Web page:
Standing up to demands for perpetual privilege, WSDOT has informed the city of Mercer Island that its 40-year special access to high occupancy lanes will end in June. At that time, the I-90 express lanes will permanently close for the 6-year construction of East Link, and additional HOV lanes will be added in the main roadway between Mercer Island and Seattle. Like everyone else, Mercer Islanders will be required to meet the HOV-2 standards to use the new HOV lanes.
Back in 2015, we wrote in no uncertain terms about the sense of entitlement embedded in Mercer Island’s demands for mitigation from the scourge of high capacity transit. Those unprecedented demands included permanent SOV access to HOV lanes, permanent exemption from future I-90 tolling, resident-only parking at the Mercer Island Station, complete abandonment of bus transfers on Mercer Island, and even dedicated and guaranteed seats for Islanders on Metro and Sound Transit buses.
To defend their claim, Mercer Island has argued that the 1976 agreement provided them with perpetual rights to HOV lanes, in intent if not the letter of the law. Section 1(e) of the agreement states:
The parties agree that the transit lanes shall operate initially in a two-way directional mode, at no less than 45 mph average speed, with the first priority to transit, the second to carpools, and the third to Mercer Island traffic.
Note that this special entitlement is both the lowest priority and only applies to the transit lanes themselves, and does not indicate that these privileges were in any way transferable to the outer roadway. Accordingly, in its February 1 response letter, WSDOT makes two claims: (1) that SOV access was intended to be temporary, and (2) that allowing SOV use of HOV lanes would violate federal law and jeopardize funding agreements.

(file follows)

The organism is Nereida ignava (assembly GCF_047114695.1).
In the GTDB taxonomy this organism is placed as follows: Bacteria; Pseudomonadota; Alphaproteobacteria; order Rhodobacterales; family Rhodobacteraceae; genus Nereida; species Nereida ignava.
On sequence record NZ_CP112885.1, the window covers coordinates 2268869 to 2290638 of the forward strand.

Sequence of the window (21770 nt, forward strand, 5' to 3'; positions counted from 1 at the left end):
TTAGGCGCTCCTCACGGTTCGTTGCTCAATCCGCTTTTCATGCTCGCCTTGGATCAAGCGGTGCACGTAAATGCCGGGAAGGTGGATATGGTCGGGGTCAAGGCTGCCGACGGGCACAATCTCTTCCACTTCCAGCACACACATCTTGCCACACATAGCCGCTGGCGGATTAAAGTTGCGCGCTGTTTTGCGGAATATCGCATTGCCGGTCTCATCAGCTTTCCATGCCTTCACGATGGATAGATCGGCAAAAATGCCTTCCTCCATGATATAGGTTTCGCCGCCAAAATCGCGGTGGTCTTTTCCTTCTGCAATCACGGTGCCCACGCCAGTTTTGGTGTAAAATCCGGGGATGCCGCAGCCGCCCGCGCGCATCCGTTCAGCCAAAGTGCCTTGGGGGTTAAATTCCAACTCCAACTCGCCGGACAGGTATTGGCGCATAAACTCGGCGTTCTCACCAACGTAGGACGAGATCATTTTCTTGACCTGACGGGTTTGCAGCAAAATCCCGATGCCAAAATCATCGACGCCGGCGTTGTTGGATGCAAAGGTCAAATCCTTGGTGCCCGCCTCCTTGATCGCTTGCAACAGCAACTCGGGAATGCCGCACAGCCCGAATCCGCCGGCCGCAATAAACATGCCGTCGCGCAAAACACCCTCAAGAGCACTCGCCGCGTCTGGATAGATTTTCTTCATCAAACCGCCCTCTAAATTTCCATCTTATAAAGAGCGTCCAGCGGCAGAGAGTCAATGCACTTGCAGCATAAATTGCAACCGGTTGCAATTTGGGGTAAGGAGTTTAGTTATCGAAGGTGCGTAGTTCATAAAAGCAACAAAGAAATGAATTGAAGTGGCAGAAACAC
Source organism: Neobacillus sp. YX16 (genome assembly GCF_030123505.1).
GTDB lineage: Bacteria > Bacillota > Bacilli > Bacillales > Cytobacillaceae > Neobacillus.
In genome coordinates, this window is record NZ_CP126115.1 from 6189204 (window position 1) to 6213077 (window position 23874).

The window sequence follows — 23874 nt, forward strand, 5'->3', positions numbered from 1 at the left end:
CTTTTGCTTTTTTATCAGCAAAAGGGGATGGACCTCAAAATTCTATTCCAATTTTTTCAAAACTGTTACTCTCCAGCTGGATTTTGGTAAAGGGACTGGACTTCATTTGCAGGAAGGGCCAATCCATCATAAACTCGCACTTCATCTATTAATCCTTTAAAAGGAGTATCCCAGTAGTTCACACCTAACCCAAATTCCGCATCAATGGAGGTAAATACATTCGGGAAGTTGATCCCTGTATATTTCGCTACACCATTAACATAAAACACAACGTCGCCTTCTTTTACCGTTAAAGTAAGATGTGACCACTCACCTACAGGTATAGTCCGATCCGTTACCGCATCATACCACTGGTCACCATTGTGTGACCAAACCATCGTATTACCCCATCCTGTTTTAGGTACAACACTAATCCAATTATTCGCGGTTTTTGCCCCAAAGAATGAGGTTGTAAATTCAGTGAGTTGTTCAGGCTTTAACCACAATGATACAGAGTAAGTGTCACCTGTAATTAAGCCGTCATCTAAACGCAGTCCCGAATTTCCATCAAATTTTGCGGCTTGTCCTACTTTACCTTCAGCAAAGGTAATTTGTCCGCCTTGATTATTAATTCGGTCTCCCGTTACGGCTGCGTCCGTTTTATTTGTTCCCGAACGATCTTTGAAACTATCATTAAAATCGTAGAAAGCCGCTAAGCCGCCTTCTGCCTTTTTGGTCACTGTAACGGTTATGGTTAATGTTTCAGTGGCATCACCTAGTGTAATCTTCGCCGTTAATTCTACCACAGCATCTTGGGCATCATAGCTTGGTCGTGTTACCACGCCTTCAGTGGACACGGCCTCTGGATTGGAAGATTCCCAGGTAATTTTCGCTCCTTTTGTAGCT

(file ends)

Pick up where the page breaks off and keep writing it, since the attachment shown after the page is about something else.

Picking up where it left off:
As alternative long-term mitigation, WSDOT will study three alternative options (descriptors mine):
- The Good: conversion of the new I-90 HOV lanes to High Occupancy Toll (HOT) lanes, which would allow Islanders to have SOV access in exchange for something they have in abundance: money. The median home on Mercer Island is $1.3m, and median family income is $154,000.
- The Bad: building a new ramp from Island Crest Way to westbound I-90, adjacent to the east entrance of Mercer Island Station near 80th Ave NE. This would likely cost $60m or more, and possibly require some station redesign.
- The Ugly: Getting rid of HOV lanes entirely and returning I-90 to exclusively general purpose lanes, even though WSDOT admits this would contravene “regional mobility goals” and likely require repayment of federal grants.
In the short term, Islanders will lose their special access in June, and any future SOV accommodation would have to go through the full array of environmental review, cobbling together funding between various bodies, and the alphabet soup of agency approvals. Though Mercer Island is losing a uniquely privileged asset, the impacts are real and sensible mitigation is appropriate, including much greater frequency of Route 204 up and down Island Crest Way. But I humbly suggest that Mercer Island see their future Link station less as an impact deserving mitigation and more as an asset deserving of gratitude.